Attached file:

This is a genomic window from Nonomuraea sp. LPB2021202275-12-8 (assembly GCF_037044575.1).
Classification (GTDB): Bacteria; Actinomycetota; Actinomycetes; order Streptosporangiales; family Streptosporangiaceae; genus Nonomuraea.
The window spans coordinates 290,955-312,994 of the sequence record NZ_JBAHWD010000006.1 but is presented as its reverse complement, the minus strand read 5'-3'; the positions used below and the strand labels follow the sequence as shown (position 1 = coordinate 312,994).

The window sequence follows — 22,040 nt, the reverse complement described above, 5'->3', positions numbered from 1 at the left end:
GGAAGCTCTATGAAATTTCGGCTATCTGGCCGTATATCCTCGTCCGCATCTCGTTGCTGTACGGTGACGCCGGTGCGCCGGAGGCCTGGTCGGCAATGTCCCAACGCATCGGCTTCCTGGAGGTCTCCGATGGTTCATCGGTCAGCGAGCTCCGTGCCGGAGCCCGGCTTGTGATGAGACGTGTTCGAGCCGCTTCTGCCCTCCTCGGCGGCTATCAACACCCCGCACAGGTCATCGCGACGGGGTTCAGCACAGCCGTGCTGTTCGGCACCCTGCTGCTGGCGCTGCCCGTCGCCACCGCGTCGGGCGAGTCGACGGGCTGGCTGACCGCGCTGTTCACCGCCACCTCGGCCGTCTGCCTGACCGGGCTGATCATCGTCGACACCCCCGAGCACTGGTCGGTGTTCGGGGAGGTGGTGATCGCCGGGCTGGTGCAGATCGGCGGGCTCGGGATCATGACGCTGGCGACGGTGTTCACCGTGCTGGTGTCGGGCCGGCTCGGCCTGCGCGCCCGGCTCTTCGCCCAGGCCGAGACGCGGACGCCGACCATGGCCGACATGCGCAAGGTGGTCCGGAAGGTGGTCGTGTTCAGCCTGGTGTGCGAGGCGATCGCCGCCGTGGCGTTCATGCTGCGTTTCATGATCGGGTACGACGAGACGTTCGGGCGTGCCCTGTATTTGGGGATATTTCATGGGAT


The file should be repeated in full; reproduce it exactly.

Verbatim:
This is a genomic window from Nonomuraea sp. LPB2021202275-12-8 (assembly GCF_037044575.1).
Classification (GTDB): Bacteria; Actinomycetota; Actinomycetes; order Streptosporangiales; family Streptosporangiaceae; genus Nonomuraea.
The window spans coordinates 290,955-312,994 of the sequence record NZ_JBAHWD010000006.1 but is presented as its reverse complement, the minus strand read 5'-3'; the positions used below and the strand labels follow the sequence as shown (position 1 = coordinate 312,994).

The window sequence follows — 22,040 nt, the reverse complement described above, 5'->3', positions numbered from 1 at the left end:
GGAAGCTCTATGAAATTTCGGCTATCTGGCCGTATATCCTCGTCCGCATCTCGTTGCTGTACGGTGACGCCGGTGCGCCGGAGGCCTGGTCGGCAATGTCCCAACGCATCGGCTTCCTGGAGGTCTCCGATGGTTCATCGGTCAGCGAGCTCCGTGCCGGAGCCCGGCTTGTGATGAGACGTGTTCGAGCCGCTTCTGCCCTCCTCGGCGGCTATCAACACCCCGCACAGGTCATCGCGACGGGGTTCAGCACAGCCGTGCTGTTCGGCACCCTGCTGCTGGCGCTGCCCGTCGCCACCGCGTCGGGCGAGTCGACGGGCTGGCTGACCGCGCTGTTCACCGCCACCTCGGCCGTCTGCCTGACCGGGCTGATCATCGTCGACACCCCCGAGCACTGGTCGGTGTTCGGGGAGGTGGTGATCGCCGGGCTGGTGCAGATCGGCGGGCTCGGGATCATGACGCTGGCGACGGTGTTCACCGTGCTGGTGTCGGGCCGGCTCGGCCTGCGCGCCCGGCTCTTCGCCCAGGCCGAGACGCGGACGCCGACCATGGCCGACATGCGCAAGGTGGTCCGGAAGGTGGTCGTGTTCAGCCTGGTGTGCGAGGCGATCGCCGCCGTGGCGTTCATGCTGCGTTTCATGATCGGGTACGACGAGACGTTCGGGCGTGCCCTGTATTTGGGGATATTTCATGGGAT